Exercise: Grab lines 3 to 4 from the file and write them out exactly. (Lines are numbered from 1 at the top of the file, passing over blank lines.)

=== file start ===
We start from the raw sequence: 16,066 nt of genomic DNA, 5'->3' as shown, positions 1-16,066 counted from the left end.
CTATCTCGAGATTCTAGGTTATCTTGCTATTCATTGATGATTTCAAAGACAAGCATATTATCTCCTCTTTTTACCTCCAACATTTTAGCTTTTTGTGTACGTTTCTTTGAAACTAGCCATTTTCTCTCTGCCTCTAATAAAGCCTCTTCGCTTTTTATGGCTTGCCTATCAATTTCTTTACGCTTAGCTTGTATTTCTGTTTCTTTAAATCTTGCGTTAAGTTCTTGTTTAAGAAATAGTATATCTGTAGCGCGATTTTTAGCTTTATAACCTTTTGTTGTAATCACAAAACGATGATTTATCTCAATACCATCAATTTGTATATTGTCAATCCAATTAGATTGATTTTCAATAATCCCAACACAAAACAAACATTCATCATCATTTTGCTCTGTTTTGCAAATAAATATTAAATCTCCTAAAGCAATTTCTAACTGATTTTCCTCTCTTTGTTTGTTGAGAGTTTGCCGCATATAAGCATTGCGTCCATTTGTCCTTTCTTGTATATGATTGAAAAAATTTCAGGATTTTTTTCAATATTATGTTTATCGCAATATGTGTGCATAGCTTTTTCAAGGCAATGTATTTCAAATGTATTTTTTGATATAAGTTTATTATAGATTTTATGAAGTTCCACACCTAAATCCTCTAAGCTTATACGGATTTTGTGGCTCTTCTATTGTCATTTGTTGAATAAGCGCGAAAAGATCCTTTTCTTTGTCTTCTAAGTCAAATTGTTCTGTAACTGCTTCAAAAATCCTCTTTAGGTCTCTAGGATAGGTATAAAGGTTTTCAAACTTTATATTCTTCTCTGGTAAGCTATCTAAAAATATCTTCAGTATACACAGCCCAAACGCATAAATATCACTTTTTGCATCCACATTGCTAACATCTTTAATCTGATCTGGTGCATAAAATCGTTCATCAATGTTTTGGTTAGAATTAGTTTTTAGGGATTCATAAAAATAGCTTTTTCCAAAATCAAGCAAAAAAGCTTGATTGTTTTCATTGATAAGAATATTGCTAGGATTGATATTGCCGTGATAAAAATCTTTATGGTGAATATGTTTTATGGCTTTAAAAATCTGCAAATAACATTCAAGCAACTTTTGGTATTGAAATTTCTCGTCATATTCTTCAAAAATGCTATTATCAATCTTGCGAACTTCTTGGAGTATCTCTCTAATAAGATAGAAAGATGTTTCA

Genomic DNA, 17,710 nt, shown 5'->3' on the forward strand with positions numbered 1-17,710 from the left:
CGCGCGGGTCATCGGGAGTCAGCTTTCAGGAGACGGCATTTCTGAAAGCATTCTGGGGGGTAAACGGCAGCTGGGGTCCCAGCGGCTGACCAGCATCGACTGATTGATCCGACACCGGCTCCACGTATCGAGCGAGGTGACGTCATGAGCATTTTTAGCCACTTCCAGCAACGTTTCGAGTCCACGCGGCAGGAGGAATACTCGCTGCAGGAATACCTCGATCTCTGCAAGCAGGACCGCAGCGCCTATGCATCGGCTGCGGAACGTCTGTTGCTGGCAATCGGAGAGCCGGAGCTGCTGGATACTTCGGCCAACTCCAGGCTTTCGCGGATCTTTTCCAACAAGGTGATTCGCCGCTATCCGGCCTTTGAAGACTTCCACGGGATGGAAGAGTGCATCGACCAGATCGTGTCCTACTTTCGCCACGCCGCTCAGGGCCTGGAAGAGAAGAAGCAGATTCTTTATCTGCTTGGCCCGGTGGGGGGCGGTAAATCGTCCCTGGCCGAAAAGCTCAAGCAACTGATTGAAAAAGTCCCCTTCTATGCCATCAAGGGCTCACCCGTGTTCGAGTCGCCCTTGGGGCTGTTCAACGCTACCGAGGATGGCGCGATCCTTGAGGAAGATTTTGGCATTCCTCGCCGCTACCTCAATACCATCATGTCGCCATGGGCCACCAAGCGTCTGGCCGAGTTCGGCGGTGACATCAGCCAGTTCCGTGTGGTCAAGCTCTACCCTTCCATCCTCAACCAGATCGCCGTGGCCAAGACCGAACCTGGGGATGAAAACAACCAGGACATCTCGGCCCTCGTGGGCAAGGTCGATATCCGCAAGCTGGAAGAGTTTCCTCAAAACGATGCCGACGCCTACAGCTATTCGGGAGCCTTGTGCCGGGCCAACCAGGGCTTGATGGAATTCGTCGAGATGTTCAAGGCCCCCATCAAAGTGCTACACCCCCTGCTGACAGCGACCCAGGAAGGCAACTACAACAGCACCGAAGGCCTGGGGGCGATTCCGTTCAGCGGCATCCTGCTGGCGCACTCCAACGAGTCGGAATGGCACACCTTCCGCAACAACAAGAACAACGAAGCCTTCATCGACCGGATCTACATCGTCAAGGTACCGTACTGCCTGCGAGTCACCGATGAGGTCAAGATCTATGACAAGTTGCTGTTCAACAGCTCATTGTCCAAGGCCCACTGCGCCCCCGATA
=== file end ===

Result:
Genomic DNA, 17,710 nt, shown 5'->3' on the forward strand with positions numbered 1-17,710 from the left:
CGCGCGGGTCATCGGGAGTCAGCTTTCAGGAGACGGCATTTCTGAAAGCATTCTGGGGGGTAAACGGCAGCTGGGGTCCCAGCGGCTGACCAGCATCGACTGATTGATCCGACACCGGCTCCACGTATCGAGCGAGGTGACGTCATGAGCATTTTTAGCCACTTCCAGCAACGTTTCGAGTCCACGCGGCAGGAGGAATACTCGCTGCAGGAATACCTCGATCTCTGCAAGCAGGACCGCAGCGCCTATGCATCGGCTGCGGAACGTCTGTTGCTGGCAATCGGAGAGCCGGAGCTGCTGGATACTTCGGCCAACTCCAGGCTTTCGCGGATCTTTTCCAACAAGGTGATTCGCCGCTATCCGGCCTTTGAAGACTTCCACGGGATGGAAGAGTGCATCGACCAGATCGTGTCCTACTTTCGCCACGCCGCTCAGGGCCTGGAAGAGAAGAAGCAGATTCTTTATCTGCTTGGCCCGGTGGGGGGCGGTAAATCGTCCCTGGCCGAAAAGCTCAAGCAACTGATTGAAAAAGTCCCCTTCTATGCCATCAAGGGCTCACCCGTGTTCGAGTCGCCCTTGGGGCTGTTCAACGCTACCGAGGATGGCGCGATCCTTGAGGAAGATTTTGGCATTCCTCGCCGCTACCTCAATACCATCATGTCGCCATGGGCCACCAAGCGTCTGGCCGAGTTCGGCGGTGACATCAGCCAGTTCCGTGTGGTCAAGCTCTACCCTTCCATCCTCAACCAGATCGCCGTGGCCAAGACCGAACCTGGGGATGAAAACAACCAGGACATCTCGGCCCTCGTGGGCAAGGTCGATATCCGCAAGCTGGAAGAGTTTCCTCAAAACGATGCCGACGCCTACAGCTATTCGGGAGCCTTGTGCCGGGCCAACCAGGGCTTGATGGAATTCGTCGAGATGTTCAAGGCCCCCATCAAAGTGCTACACCCCCTGCTGACAGCGACCCAGGAAGGCAACTACAACAGCACCGAAGGCCTGGGGGCGATTCCGTTCAGCGGCATCCTGCTGGCGCACTCCAACGAGTCGGAATGGCACACCTTCCGCAACAACAAGAACAACGAAGCCTTCATCGACCGGATCTACATCGTCAAGGTACCGTACTGCCTGCGAGTCACCGATGAGGTCAAGATCTATGACAAGTTGCTGTTCAACAGCTCATTGTCCAAGGCCCACTGCGCCCCCGATA